There may be one or two Republican readers out there, and to them I’m sorry, but in the Dubya-and-since era, treating that party as substantially either crazy or stupid is a fairly mainstream position. Possibly the Republicans are right that homosexuality weakens marriage and tax cuts don’t cause deficits and imprisoning a world-leading proportion of your population increases public safety and deregulating the finance industry is good economics and invading large Middle-Eastern nations (then staying) improves America’s security, as does spending more on the military than the rest of the world put together. And maybe the rest of the world is wrong on these things. I doubt it, though.

But I digress.

The Good News · We need the news business to keep us informed and manage democracy in a sane way. Here we have an existence proof that the business, run correctly, is still a good one to be in.


Comment feed for ongoing:Comments feed

From: MikeD (Jul 31 2011, at 14:38)

I agree with your conclusion that an online news business is viable & that older news companies are doing it wrong - but 'doing it wrong' in the way called out by the Innovators Dilemma. They simply can't break free of their 'supply chain' and delivery channel but cannot bring in the advertising dollars to sustain that.

However I think you missed some points with how TPM succeeds - they are very vertical, which allows them to focus and excel, and they have no legacy distribution (no paper or radio/tv broadcasting). Their operating costs for publishing are much much lower. I suspect they have lower costs to bring in advertising as well - I don't know how big their direct sales team is, but it doesn't seem like they are landing big deals - it didn't take long to see a "world of warcraft" ad, which isn't going to be a top dollar direct campaign.


From: Paul (Aug 01 2011, at 07:44)

However, TPM didn't announce they made a profit, just that their ad sales were up, and didn't they get given a few million by some firms a couple of years ago? If it was working that well, they wouldn't have needed the money.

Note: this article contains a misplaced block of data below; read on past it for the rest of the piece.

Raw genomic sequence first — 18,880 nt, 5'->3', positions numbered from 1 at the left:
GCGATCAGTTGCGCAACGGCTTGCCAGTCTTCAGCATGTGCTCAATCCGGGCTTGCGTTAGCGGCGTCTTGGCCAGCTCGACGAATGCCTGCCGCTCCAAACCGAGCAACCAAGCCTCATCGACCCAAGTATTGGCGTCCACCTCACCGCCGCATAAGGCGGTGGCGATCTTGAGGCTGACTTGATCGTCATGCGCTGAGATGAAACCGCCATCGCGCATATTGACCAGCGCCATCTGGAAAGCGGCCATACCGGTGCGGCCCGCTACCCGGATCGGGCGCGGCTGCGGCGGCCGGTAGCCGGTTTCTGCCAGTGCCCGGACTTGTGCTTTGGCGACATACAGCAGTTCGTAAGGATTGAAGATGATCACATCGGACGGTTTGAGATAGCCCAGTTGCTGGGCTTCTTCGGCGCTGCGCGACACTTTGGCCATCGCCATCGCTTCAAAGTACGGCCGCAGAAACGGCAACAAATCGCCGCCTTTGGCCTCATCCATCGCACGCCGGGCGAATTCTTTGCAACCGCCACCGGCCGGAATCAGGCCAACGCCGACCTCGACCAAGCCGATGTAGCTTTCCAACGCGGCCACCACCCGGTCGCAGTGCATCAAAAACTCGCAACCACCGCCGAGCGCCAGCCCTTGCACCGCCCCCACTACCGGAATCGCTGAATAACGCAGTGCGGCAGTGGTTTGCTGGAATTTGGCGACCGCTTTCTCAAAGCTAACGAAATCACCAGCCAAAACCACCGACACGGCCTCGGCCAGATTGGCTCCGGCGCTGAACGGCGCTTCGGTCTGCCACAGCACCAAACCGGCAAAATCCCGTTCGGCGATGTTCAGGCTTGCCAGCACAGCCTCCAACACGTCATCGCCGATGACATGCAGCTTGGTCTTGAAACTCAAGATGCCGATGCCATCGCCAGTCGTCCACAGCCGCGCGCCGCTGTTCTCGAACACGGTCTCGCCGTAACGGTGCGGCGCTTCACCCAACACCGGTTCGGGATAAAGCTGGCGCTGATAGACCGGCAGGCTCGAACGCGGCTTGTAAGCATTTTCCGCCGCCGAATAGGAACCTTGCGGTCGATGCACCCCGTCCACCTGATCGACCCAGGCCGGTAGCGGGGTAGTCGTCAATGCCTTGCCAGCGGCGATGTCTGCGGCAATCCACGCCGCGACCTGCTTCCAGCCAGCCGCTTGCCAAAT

I think the jury is still out whether online media is a going concern. Look at salon and slate.


From: Nick Carr (Aug 01 2011, at 09:25)

<em>It’s obvious: Right now in the twenty-first century, it’s perfectly possible to run a healthy, profitable, growing business built entirely on news and opinion. Thus, the incumbents who are shrinking and screaming and cutting and charging must, in some respect, be doing it wrong.</em>

I guess it depends on what your definition of "it" is. How many full-time reporters does TPM employ and how broad are the beats they cover? To what extent are they doing original reporting versus synthesizing the reporting coming out of other outlets?

I don't know the answers to those questions - perhaps TPM has a robust reporting corps doing original reporting in an array of areas, including those that don't naturally pull eyeballs - but I think they're important in judging how well the TPM model fills society's journalism requirements.


From: example (Aug 27 2011, at 15:59)

"Like most people who find politics and policy interesting, I’ve enjoyed the last few years of US politics."

Seriously? I don't think anyone who actually lives here in the US finds this "enjoyable" at all. Except for Wall Street bankers maybe.

Our country has gone full retard.


From: Eric Mill (Sep 04 2011, at 10:28)

I haven't been reading TPM for nearly as long, but I picked it up in early 2010 and have struggled to put it down. While I agree that they're the best of their kind of reporting on the American left, I would not want them held up as the model of what all journalism, online or offline, should be.

They're focused on politics, and I don't think it's certain that their kind of website could thrive if it was general purpose, or focused on any other topic less emotional and anger-driven.

We still need the NY Times and the Washington Post and other traditional brands of journalism, where journalists at least pretend to put aside their biases and put out something which a chance of getting forwarded around through *everyone's* email lists, not just 40% of the population.

I'm not saying you disagree with any of that -- I just think it's worth noting that the future would suck if our choices out there were only between the TPMs and the Drudges.